So the story not only takes us into the world of the imagination, it announces the profound value of that world. Beside it the concerns of adults, exemplified in some of the little prince’s planetary encounters with railway signalmen, merchants, lamplighters, kings, are shown to be lamentably silly. His meetings with animals and plants, however, bring him greater wisdom, usually in the form of a fable. The snake, who is ‘more powerful than a king’s finger’ avers ‘Whomever I touch I send back to the earth from which they came’. (70) But the child is exempt, for the moment, from this veiled threat, in part because he doesn’t recognise it, and in part because the snake sees in him a simple fellow creature – ‘“You are pure and innocent and come from a star”’ – and feels sorry for him. The fox, who begs to be tamed, teaches ‘“For what you have tamed, you become responsible forever”’. And again, he leaves with a riddle: ‘“What is essential is invisible to the eye.”’ (82)
This reminds us of the box St-Ex draws at the little prince’s first request for a sheep, and of the first illustration of the book, which may look to grown-ups like a hat, but is in fact a picture of a boa constrictor digesting an elephant. As long as we use our imagination, we can make visible the invisible, we can see not only a sheep but the grass which will feed him, all within the drawn box. But if we stick to rational considerations, we see only the empty box, which is only a drawing at that. It is the little prince’s imagination which saves the fallen pilot:
The well we had reached did not look like the usual wells of the Sahara. Sahara wells are simple holes dug in the sand. This one looked like a village well. But there was no village here and I thought I was dreaming.
“How strange,” I said to the little prince, “everything is ready: the pulley, the bucket and the rope…”
He laughed, touched the rope and set the pulley working. (92)
Thus St-Ex is saved by the water the little prince has conjured, and the prince too has his heart’s thirst slaked by it: ‘I raised the bucket to his lips. He drank with his eyes closed. It was as sweet as a festival treat. This water was something entirely different from ordinary nourishment. It was born from the walk under the stars, the singing of the pulley and the effort of my arms. It was good for the heart, like a gift.’ (93)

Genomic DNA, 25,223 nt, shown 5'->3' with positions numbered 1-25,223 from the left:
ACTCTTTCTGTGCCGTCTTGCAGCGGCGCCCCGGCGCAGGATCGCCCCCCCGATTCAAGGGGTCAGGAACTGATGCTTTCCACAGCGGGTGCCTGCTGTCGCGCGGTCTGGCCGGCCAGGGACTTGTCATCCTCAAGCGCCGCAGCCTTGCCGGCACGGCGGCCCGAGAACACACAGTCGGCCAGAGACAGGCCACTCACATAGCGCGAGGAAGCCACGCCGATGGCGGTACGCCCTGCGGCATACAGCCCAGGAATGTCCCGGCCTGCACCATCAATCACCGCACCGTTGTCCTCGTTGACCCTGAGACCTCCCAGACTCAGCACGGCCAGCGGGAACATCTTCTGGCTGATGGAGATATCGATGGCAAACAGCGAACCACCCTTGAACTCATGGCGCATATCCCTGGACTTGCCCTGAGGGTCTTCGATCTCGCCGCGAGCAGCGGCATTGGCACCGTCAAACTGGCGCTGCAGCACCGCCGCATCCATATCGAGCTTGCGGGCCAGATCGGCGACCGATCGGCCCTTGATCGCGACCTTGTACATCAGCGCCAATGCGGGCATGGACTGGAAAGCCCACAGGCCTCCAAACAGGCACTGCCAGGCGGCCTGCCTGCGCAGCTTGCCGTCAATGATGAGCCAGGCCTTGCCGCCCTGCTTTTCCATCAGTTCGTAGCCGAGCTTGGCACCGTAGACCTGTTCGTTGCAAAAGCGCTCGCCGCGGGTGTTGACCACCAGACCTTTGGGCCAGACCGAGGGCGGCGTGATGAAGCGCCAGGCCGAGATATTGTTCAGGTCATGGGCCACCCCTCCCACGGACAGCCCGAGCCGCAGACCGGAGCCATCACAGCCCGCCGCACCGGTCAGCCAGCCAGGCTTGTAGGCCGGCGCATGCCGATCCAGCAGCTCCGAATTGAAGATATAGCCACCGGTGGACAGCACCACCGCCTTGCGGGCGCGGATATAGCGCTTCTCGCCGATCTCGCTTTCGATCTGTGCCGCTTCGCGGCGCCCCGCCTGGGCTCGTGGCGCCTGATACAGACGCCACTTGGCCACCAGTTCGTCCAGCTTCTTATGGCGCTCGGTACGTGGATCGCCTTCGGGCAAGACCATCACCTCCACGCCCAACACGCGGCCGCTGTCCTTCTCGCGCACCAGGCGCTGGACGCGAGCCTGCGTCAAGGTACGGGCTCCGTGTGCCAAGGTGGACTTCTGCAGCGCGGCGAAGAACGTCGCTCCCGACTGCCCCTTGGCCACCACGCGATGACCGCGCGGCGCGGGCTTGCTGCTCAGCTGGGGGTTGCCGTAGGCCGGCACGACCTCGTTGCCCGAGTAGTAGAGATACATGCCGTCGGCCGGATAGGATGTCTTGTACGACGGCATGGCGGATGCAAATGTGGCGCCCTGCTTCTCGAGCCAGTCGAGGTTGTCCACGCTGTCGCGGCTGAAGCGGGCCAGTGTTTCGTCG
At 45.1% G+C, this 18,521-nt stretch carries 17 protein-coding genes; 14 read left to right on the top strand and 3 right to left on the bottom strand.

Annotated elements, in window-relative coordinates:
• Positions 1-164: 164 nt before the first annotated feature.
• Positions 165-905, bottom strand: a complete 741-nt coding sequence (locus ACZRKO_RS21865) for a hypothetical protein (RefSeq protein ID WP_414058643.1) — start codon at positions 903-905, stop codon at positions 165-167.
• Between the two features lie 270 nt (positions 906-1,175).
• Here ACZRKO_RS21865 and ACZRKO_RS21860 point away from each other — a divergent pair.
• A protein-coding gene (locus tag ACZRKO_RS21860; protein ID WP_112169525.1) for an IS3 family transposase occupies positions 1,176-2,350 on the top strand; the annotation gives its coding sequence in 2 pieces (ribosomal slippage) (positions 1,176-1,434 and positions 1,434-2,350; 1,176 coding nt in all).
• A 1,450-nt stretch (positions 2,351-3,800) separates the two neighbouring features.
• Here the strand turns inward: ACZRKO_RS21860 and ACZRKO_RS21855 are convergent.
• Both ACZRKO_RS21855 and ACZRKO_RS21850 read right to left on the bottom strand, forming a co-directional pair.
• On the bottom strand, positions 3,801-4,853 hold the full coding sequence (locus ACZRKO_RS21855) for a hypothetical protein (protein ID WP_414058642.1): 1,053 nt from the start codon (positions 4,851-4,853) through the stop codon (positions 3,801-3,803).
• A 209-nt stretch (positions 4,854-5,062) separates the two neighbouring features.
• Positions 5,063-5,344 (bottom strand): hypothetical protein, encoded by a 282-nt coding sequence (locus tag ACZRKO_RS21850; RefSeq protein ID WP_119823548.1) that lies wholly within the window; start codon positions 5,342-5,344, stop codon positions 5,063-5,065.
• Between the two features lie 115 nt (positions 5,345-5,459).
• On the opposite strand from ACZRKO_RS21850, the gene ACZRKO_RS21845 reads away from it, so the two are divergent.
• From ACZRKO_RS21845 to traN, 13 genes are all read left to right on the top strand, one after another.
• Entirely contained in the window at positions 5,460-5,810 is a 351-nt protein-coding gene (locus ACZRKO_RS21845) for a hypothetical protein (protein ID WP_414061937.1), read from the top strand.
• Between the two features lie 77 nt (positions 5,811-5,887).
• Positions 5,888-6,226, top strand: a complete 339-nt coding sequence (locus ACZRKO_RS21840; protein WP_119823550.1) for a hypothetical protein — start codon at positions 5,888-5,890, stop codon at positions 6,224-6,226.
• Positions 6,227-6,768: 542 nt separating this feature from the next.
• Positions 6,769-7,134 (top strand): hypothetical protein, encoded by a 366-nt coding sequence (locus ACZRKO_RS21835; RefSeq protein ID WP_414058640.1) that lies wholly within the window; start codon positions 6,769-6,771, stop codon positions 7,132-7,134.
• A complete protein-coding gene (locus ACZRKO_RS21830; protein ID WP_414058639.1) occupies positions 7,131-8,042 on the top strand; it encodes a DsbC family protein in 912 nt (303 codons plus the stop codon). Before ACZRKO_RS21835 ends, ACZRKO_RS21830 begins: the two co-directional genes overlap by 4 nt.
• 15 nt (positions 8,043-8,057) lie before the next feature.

In the end this is a sort of love story, in which two frail beings, the downed pilot and the wandering infant-prince who has left behind all he knows, share their short time together isolated from humanity and finding sustenance in each other. Soon after the little prince has accused the pilot of sounding like grown-ups, he spills out his sense of loss of the one rose he has left behind on his asteroid, which he fears is in danger of being eaten by a careless sheep:
He could say no more because he was overcome with tears. Night had fallen. I had dropped my tools. I couldn’t have cared less about my hammer, my bolt, thirst, or death. There was on a star, a planet, mine, the Earth, a little prince to be comforted! I took him in my arms and rocked him gently. (34)
To comfort him he promises to draw ‘“a muzzle for your sheep . . . I shall draw you a fence for your flower . . .”’. Thus each saves the other by an act of the imagination which is also an act of love.
And if this is at heart a story about love, it is also one of parting. St-Ex mends his plane and is to return to the world of men; the little prince, on the anniversary of his arrival on earth, is also going home. I will leave readers to inhabit those few last sorrowful chapters themselves. For this is a book which creates a unique relationship with each reader, whether child or adult. The world it creates may be child-like, but it is in no way childish. For myself, on re-reading it, I was reminded of Proust, not in any pretentious way (though there are many pretentious comparisons and claims that have been made about Le Petit Prince) but because it is centrally about the creation of a childhood world, a world of innocence which already has in it the apprehension of its own disappearance. When the older Narrator of the first volume of À la Recherche du Temps Perdu tastes the tea-soaked madeleine, ‘an exquisite pleasure had invaded my senses … at once the vicissitudes of life had become indifferent to me … – this new sensation having had on me the effect which love has of filling me with a precious essence. … I had ceased now to feel mediocre, accidental, mortal. Whence could it have come to me, this all-powerful joy?’ Eventually, he realises that the taste of the madeleine has transported him back to that period of his childhood, in Combray, with which the novel begins and which centres on his going to bed as a child, at the heart of which is his love of his mother and her saying goodnight to him before sleep. Yet when he has earlier described these bedtimes, they are already instinct with loss. For whenever he imagines her final goodnight, it is in the knowledge that once it is made, he has lost her for the rest of the night – except on one magical occasion, recounted many pages before the madeleine episode, when she stays with him all night, the one time it will happen. Here is the heart of the ‘irreplaceable joy’ he finds through memory, a joy which in the original experience was already shot through with the fear of its loss.